Sir Graham Watson (ALDE, UK), who drew up the Recommendation, said: “Foreign policy is often thought of in terms of armies and diplomacy.  But we should not underestimate the influence and reach of news broadcasting, especially in emerging democracies.  Broadcasters across Europe can play an important role in promoting democracy, human rights, freedom of expression and media pluralism.  In doing so, they must maintain full journalistic independence and provide accurate and objective news coverage”.  To read the European Parliament’s press release in full, click here.

Ofcom publishes Note to Broadcasters on election programming.

On 22 May 2014, European Parliamentary elections will be held in the UK.  In addition, local and mayoral elections will be held in a number of English local authority areas, and local elections will be held in Northern Ireland.

Ofcom reminds all broadcasters that “great care” needs to be taken when broadcasting election related programming.  In particular, broadcasters should ensure that they comply with Section Five (Due Impartiality) and Section Six (Elections and Referendums) of the Broadcasting Code, as well as the prohibition of political advertising contained in s 321 of the Communications Act 2003.

Ofcom says it will consider any breach arising from election related programming to be potentially serious, and will consider taking regulatory action, as appropriate, in such cases, including considering the imposition of a statutory sanction.  To read the Note to Broadcasters as published in Issue 251 of Ofcom’s Broadcast Bulletin, click here.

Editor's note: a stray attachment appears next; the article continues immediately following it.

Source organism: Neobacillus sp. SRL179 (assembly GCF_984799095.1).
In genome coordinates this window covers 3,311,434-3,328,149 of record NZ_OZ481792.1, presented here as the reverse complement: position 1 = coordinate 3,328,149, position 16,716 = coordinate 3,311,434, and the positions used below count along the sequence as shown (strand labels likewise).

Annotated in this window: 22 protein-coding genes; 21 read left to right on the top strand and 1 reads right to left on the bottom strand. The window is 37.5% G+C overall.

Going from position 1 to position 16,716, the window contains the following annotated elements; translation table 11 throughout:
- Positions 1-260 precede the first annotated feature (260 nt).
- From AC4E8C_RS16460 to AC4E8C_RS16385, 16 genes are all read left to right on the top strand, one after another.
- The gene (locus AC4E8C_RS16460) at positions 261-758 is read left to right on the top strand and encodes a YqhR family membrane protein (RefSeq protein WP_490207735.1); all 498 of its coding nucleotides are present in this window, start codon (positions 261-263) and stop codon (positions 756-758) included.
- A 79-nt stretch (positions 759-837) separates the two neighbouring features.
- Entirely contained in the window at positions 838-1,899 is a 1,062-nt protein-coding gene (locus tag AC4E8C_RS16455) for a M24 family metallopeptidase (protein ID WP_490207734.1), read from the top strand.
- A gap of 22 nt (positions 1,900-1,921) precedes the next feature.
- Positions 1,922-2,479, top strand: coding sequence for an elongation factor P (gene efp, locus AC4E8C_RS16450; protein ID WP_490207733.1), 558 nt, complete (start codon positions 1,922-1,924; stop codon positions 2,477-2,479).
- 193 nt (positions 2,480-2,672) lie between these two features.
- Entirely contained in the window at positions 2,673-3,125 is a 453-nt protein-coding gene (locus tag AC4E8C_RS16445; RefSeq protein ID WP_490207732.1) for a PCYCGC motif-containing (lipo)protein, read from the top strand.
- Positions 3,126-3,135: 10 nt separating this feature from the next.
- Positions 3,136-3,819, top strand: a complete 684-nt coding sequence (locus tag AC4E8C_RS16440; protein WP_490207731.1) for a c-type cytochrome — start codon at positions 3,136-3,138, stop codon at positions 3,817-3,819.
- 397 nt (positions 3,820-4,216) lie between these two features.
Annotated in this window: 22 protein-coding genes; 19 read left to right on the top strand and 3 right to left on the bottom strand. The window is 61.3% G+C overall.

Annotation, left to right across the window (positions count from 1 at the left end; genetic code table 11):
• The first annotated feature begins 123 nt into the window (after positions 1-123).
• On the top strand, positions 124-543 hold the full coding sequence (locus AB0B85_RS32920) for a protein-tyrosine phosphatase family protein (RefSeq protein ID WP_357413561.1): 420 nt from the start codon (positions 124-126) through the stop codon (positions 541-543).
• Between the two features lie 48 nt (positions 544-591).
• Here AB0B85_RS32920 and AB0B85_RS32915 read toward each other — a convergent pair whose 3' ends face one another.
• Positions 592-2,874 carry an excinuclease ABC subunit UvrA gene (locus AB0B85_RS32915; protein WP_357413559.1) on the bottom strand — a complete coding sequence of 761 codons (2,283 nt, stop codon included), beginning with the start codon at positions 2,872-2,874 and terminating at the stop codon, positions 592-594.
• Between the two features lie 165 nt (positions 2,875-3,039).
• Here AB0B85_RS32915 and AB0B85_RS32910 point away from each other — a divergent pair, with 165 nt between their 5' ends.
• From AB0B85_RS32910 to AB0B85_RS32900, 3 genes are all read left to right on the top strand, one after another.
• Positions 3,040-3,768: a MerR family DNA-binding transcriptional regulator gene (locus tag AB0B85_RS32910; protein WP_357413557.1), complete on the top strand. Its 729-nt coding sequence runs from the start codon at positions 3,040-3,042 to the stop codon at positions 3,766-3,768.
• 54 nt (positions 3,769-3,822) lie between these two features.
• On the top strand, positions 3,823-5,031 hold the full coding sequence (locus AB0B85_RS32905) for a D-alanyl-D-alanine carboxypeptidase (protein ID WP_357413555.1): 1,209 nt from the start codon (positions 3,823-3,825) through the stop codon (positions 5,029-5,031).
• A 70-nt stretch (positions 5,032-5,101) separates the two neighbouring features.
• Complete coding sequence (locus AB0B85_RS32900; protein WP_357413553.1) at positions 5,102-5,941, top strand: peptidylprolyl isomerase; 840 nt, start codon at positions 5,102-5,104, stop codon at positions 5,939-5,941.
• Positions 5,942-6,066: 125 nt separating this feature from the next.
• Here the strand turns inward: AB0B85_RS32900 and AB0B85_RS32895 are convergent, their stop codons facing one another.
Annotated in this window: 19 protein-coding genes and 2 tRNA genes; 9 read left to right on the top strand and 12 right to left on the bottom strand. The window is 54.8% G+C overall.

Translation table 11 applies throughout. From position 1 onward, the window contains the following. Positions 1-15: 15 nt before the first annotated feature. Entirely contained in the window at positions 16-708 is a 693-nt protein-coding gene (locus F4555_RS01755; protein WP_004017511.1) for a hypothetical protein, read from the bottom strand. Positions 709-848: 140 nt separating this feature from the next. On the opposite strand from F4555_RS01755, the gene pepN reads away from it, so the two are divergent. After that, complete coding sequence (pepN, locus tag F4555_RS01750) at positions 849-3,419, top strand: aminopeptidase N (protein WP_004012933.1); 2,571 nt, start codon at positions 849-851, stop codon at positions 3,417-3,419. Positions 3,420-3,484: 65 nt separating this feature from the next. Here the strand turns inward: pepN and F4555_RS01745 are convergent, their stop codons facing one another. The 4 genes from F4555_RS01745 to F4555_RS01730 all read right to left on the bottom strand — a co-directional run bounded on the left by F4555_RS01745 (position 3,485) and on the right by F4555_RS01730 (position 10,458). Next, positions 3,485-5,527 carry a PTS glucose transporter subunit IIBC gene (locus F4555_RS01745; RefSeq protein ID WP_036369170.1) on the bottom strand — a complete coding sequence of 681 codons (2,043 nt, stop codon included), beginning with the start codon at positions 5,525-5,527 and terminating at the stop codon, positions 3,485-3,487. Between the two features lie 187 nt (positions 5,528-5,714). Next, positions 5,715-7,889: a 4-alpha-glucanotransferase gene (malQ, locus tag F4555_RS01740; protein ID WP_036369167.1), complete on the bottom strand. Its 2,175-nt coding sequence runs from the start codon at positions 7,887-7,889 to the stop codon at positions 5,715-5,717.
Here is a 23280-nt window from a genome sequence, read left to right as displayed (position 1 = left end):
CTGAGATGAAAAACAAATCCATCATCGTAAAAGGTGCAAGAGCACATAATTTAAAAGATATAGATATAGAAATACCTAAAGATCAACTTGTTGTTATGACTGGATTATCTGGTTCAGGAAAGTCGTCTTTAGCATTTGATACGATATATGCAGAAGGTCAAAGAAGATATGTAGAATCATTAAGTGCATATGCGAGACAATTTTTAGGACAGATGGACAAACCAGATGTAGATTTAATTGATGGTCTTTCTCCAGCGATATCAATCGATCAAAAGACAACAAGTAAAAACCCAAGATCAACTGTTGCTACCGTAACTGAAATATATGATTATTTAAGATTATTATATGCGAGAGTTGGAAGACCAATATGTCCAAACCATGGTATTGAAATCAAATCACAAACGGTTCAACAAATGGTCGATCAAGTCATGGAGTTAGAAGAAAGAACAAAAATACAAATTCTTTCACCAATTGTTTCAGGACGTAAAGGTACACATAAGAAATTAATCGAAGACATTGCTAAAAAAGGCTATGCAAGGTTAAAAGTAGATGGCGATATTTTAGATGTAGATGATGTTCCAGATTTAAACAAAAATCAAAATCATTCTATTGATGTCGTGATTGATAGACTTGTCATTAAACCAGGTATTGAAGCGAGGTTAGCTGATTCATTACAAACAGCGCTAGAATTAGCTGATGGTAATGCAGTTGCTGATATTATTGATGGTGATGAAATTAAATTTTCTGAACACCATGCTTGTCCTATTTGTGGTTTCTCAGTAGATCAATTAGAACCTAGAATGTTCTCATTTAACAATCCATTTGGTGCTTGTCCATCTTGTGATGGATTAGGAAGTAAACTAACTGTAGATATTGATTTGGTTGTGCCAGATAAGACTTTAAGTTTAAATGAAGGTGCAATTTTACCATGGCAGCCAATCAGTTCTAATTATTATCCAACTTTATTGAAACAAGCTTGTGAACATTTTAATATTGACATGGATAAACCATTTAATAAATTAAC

Publishing

Start date for Independent Press Standards Organisation delayed.

In a press notice, Sir Hayden Phillips, Chairman of the Independent Panel selecting the Chair and Board Members for the new Independent Press Standards Organisation, said that the Panel is on track to appoint the Chair of IPSO by the beginning of May following the receipt of “a large number of high quality applications”.  Once appointed, the Chair will join the Appointments Panel to select the rest of the Board, with a view to having IPSO up and running in early June, Sir Hayden said. 

Sir Hayden recognised that this was later than the start date originally envisaged, which was 1 May, but said that due to the large number of applications, “we now feel it sensible to allow ourselves more timeSir Hayden concluded: “While it is important for IPSO to be operational as soon as possible, our view is that what matters most is to get the process right for these important roles”.  To read the press notice in full, click here.

Court of Appeal confirms not possible to exercise common law possessory lien over database.

Reversing a High Court ruling that a data manager was entitled to withhold the data until the publisher had paid all outstanding fees relating to the provision of database services, the Court of Appeal has confirmed that it is not possible to exercise a common law possessory lien over a database pending payment because information stored electronically does not constitute property that can be possessed.  The court concluded that a database was a chose in action, not a chose in possession or chattel.  Traditionally, common law liens only apply to the latter; for example, a lien can be exercised over a car by a garage until the service charge is paid.  As the database was intangible in nature, rather than “goods” that could be possessed, the court held that the data manager had no right under common law to withhold access to the database pending payment of fees.  (Your Response Ltd v Datateam Business Media Ltd [2014] EWCA Civ 281 (14 March 2014) – to read the judgment in full, click here).

Law Commission publishes second report on contempt of court.

The Law Commission says that the recommendations it makes in the report would:

  • ensure that court reporting postponement orders are all posted on a single publicly accessible website (a similar website currently operates in Scotland);